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U.S. Department of Health and Human Services

Medical Devices

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2. Glove Lubricants

ABSORBABLE DUSTING POWDER

COAGULANTS AND RELEASE AGENTS

ABSORBABLE DUSTING POWDER

Donning lubricants such as cornstarch and silicone may make it easier to put on medical gloves. Powdered lubricants are also called donning powders or dusting powders. Powder from medical gloves directly contacts wounds, body cavities, and skin and can contaminate both the patient’s and the user’s environment. FDA believes it is important to minimize the amount of powder on finished gloves. We recommend that you establish a specification for the amount of powder on a glove and a procedure to verify that powder levels on finished gloves meet that specification.

A small amount of silicone or other lubricant is also used on some powder-free gloves to aid in donning. If used, the lubricants should be on the finished gloves when you conduct biocompatibility tests. You should identify the complete chemical characterization/chemical formulation of the lubricant in the 510(k) submission.

Examination Gloves. Cornstarch that meets the specification for absorbable donning or dusting powder in the United States Pharmacopeia (U.S.P.) is a commonly used lubricant for examination gloves. Any powder used for lubricating examination gloves should meet the U.S.P. monograph for absorbable dusting powder or be equivalent in terms of safety and effectiveness. The 510(k) submission should state the type, specifications, and source of powder or other donning lubricant used on the gloves. You should not use talc, cotton flock, and other non-absorbable materials as a lubricating, dusting, or donning powder. Recognized consensus standards specify that the inside and outside surface of medical gloves be free of talc. Lycopodium (club moss spores) and ground pine pollen are toxic. You should not use them as powder on or in medical gloves.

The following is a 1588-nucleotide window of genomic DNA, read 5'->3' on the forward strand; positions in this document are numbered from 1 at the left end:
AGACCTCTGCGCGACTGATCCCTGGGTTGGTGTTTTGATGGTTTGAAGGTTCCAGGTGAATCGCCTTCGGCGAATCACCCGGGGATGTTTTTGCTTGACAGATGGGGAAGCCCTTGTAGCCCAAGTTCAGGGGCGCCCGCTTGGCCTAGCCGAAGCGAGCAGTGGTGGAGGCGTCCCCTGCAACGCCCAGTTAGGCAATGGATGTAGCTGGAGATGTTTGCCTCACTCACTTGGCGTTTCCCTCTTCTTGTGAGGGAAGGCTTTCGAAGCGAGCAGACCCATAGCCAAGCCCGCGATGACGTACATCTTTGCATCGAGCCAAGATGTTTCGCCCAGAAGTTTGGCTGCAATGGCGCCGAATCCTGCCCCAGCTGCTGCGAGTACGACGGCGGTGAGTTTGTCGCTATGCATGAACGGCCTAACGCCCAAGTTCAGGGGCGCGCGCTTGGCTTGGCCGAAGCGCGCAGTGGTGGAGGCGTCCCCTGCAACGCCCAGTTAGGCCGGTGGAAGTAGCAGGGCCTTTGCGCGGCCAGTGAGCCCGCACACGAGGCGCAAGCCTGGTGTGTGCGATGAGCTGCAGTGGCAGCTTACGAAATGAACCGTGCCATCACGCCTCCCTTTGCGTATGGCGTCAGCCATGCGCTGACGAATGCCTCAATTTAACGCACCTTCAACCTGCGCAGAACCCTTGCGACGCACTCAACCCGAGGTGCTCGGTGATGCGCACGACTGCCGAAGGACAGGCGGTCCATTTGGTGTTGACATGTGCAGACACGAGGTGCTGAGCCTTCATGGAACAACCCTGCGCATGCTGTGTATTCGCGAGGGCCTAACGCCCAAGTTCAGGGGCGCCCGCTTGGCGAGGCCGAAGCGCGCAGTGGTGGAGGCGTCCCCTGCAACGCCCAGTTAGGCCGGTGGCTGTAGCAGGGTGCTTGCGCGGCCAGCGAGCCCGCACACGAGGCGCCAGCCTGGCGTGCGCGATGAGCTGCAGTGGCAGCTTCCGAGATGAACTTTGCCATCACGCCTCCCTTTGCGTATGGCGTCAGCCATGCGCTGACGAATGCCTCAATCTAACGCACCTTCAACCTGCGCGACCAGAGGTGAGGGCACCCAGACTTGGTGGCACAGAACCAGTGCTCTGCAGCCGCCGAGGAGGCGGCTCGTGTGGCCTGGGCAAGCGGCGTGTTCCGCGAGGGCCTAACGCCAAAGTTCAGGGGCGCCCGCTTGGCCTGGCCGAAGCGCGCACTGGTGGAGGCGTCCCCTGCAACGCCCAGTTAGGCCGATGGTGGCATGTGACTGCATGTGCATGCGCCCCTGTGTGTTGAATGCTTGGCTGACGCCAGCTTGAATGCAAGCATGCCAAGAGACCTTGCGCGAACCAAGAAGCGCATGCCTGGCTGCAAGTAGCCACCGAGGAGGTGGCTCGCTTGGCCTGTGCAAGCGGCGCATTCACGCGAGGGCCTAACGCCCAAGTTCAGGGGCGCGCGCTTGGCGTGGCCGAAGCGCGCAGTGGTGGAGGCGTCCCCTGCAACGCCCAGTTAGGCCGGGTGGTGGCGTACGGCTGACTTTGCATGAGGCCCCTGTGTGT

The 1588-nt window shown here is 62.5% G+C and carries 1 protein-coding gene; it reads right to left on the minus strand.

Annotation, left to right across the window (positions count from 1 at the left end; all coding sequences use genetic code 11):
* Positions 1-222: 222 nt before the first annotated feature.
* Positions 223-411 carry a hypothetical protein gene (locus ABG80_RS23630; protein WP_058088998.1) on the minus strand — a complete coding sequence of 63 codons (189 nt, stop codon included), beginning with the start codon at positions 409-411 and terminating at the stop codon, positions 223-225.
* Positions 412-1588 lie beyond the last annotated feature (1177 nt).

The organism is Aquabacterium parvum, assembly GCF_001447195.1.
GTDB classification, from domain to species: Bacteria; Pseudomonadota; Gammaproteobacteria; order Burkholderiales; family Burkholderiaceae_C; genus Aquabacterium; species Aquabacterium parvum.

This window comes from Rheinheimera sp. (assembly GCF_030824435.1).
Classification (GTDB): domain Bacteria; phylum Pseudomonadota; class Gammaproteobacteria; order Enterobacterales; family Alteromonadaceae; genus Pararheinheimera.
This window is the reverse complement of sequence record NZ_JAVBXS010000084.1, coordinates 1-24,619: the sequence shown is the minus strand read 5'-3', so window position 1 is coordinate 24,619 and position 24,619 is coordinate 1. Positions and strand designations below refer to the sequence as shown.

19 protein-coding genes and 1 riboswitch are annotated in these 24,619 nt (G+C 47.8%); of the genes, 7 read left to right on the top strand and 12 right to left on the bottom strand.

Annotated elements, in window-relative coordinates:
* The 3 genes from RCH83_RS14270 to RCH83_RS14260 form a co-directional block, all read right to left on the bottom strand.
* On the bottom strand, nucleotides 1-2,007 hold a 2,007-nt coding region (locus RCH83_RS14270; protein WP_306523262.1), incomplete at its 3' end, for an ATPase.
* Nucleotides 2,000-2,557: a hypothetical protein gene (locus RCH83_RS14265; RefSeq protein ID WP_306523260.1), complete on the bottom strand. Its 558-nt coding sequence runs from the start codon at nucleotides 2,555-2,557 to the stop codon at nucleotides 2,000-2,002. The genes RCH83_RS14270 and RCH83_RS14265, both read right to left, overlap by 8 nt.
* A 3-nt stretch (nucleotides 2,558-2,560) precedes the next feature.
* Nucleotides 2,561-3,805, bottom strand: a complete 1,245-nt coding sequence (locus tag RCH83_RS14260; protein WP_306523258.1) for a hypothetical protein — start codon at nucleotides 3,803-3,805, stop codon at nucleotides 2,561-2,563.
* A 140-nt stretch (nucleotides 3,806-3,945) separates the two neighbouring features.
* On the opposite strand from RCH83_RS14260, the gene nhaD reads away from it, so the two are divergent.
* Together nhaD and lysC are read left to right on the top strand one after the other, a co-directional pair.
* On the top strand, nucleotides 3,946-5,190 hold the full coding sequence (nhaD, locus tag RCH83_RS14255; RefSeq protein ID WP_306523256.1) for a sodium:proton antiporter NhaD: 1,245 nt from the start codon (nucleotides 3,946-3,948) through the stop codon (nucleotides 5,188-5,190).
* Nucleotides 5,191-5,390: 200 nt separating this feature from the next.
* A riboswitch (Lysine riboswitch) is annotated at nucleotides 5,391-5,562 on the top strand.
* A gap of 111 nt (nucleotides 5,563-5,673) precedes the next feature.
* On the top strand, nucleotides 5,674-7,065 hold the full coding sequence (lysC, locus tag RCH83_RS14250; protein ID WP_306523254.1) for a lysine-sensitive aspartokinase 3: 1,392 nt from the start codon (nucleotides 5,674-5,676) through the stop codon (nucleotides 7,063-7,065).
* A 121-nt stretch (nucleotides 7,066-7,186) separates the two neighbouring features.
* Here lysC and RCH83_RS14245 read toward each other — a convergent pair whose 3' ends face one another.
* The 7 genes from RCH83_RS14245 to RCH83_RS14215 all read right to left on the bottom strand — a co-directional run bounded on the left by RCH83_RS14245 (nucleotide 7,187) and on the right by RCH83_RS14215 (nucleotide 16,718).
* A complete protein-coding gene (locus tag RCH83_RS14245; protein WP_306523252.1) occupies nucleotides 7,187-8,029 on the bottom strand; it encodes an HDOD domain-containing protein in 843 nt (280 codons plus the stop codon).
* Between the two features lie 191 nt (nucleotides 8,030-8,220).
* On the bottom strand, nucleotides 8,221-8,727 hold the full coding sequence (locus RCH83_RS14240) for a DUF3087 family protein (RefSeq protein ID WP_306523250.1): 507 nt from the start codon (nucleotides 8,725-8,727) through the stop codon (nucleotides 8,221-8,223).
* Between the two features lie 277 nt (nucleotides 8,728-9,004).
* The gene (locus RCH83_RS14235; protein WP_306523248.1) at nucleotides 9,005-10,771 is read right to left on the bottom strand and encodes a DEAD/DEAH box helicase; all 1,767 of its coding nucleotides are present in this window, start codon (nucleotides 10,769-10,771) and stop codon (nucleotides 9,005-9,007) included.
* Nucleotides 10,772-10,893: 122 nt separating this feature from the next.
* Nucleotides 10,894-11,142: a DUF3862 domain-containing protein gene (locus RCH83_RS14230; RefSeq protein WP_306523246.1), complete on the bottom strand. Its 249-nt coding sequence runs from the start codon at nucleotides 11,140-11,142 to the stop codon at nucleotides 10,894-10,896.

Surgeon’s Gloves. Absorbable dusting powder for lubricating a surgeon’s glove is a transitional device (a device formerly regulated as a new drug before l976). FDA classifies it as a class III medical device under 21 CFR 878.4480 (product code KGP). Absorbable dusting powder for lubricating a surgeon’s glove requires an approved Premarket Approval Application (PMA) or, if marketed prior to May 28, l976, a New Drug Application (NDA). You may use only absorbable dusting powders manufactured under an approved PMA or NDA on powdered surgeon’s gloves.

A current list of approved NDAs or PMAs for Surgical Dusting Powder is available through the PMA database on the FDA website. Place KGP in the Product Code box and click on Search.

PMA database: www.accessdata.fda.gov/scripts/cdrh/cfdocs/cfPMA/pma.cfm

Guidance on the content and format for a PMA for Absorbable Powder for Lubricating a Surgeon’s Glove is available at:

Premarket Approval Applications (PMA) for Absorbable Powder for Lubricating a Surgeon’s Glove

Device Advice PMA

COAGULANTS AND RELEASE AGENTS

In order to have uniform distribution of the latex mix on the mold, commonly called a “former,” the mold is first dipped in a coagulant solution usually containing a calcium salt in water. In addition, the coagulant solution sometimes contains a lubrication agent to facilitate stripping (removing) the gloves from the molds at the end of the production line. A small amount of the coagulant and release agent remains on the "inside" surface of the glove. In some processes, washing removes most of the mold release agent from the surface of the glove. If these manufacturing material residues can adversely affect the safety or effectiveness of the gloves, you must establish and maintain procedures for the use and removal of the manufacturing material to ensure that it is removed or limited to an amount that does not adversely affect the gloves's quality (21 CFR 820.70(h).